A Trip to Peterborough

A few weeks ago we decided to take a weekend motorhome trip to Peterborough. The general response was – why??? Even my wife’s best friend, who had been brought up in Peterborough, was entirely confused by our plan to visit her home town. Well of course the answer was – because it’s there!

We stayed at a Motorhome and Caravan Club site on the edge of the city called Ferry Meadows. This is a wonderful country park bordering the River Nene. Think Coombe Abbey but with much more water. There were play areas everywhere, a lovely visitor centre and several attractive cafes. There is sailing and other water sports and fishing. A model railway circles part of the site, although not open at this time of year, but there are extensive cycle and walking routes.

Close to the Country Park is the Nene Valley Railway; an enthusiast’s steam railway that runs for 7.5 miles from Yarwell Junction to the west to Peterborough in the east. Again a limited service at this time of year.


From the campsite there was a lovely 3 mile cycle ride along the Nene River into the city centre. Contrary to all the negative comments, we found the city centre to be rather attractive – a classic red brick county town with some attractive civic and ecclesiastical buildings and a pedestrianised high street.

There is a major indoor shopping centre with all of the brand names you would expect and more. With a catchment area without competition, the retail offering has stood up to the fight with the internet and there are remarkably few vacant shop units. A bit different to Coventry!

Peterborough’s Cathedral Square is a rather fine square, with the attractive St. John the Baptist Church and Peterborough Guildhall, the former Market Hall, both overlooking the square. Evidence of our colleagues in the Peterborough Civic Society was well evident with a range of blue plaques around the city centre.

One attractive feature, overlooking the square, is a metal sculpture by Anthony Gormley looking down from the roof of a building society. I have seen such sculptures in Cambridge and other cities and they are just fantastic. We should campaign to have one in Coventry for City of Culture year.

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We visited the splendid Peterborough Cathedral, or more properly the Cathedral Church of St Peter, St Paul and St Andrew. Of course Peterborough is named after the Cathedral’s patron saint.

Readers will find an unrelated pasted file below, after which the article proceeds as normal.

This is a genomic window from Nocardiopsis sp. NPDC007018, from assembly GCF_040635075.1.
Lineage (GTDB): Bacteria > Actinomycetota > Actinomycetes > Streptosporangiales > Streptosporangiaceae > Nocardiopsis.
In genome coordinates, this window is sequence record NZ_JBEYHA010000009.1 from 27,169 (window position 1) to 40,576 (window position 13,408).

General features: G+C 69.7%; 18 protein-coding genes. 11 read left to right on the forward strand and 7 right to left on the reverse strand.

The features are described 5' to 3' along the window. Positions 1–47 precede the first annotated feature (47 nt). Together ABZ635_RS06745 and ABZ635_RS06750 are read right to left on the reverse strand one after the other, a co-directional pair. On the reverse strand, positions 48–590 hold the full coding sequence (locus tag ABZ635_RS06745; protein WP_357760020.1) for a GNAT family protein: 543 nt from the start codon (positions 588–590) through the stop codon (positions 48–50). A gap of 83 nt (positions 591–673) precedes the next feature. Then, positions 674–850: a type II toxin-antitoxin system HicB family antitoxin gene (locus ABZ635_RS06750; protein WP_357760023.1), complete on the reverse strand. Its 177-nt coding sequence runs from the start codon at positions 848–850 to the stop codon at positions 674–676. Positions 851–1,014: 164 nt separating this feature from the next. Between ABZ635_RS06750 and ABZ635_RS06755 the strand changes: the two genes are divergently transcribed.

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The Norman building is largely unaltered and gives a fascinating glimpse of what St. Mary’s Cathedral in Coventry must have been like before its destruction. Interestingly the building was not a Cathedral before the reformation, but just a (huge) Abbey Church. The Abbot at that time was pretty smart and negotiated with King Henry VIII offering to give up the abbey in exchange for the Church becoming a Cathedral and remaining. The fact that King Henry’s first wife, Katherine of Aragon, is buried here may be relevant. The Abbot’s negotiation was successful and not only was the Church consecrated as a Cathedral, but the Abbot became its first Bishop. Katherine’s grave is marked with the presence of lots of pomegranates.

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We took a tour of the upper levels of the Cathedral and the tower. This gave a fabulous close up view of a medieval window with beautiful colourful glass. Of course the glass was not in its original position, the original windows having been destroyed by Cromwell’s forces during the Civic War. Today’s window has been re-created from the rescued glass and it resembles a mis-assembled jigsaw. The similarity to Coventry’s medieval glass is striking and one has to ask whether some of it could be by John Thornton or perhaps influenced by him.

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The tour also took us between the roof and the ceiling and up to the top of the central tower, giving stunning views of the city and surrounding area. There was also a medieval windless used for raising stone to the top of the building during construction. It seems to have been left for the completion of one of the towers that remains incomplete.

Well if you get the chance to visit Peterborough, then I suggest that you ignore all the people questioning your sanity and go and take a look for yourself. You won’t regret it.

John Payne, Secretary of the Coventry Society

One thought on “A Trip to Peterborough

  1. Peterborough is notorious for its poor north-south cycle route. When the historic north-south route for vehicles was closed, all were expected to use the dual carriageway. That’s not suitable for cycling, so as an after-thought some footways along the side of the carriageway were converted to shared pedestrian/cyclist use.

    A cycle route through the historic centre, segregated from pedestrians, would have been a better approach.


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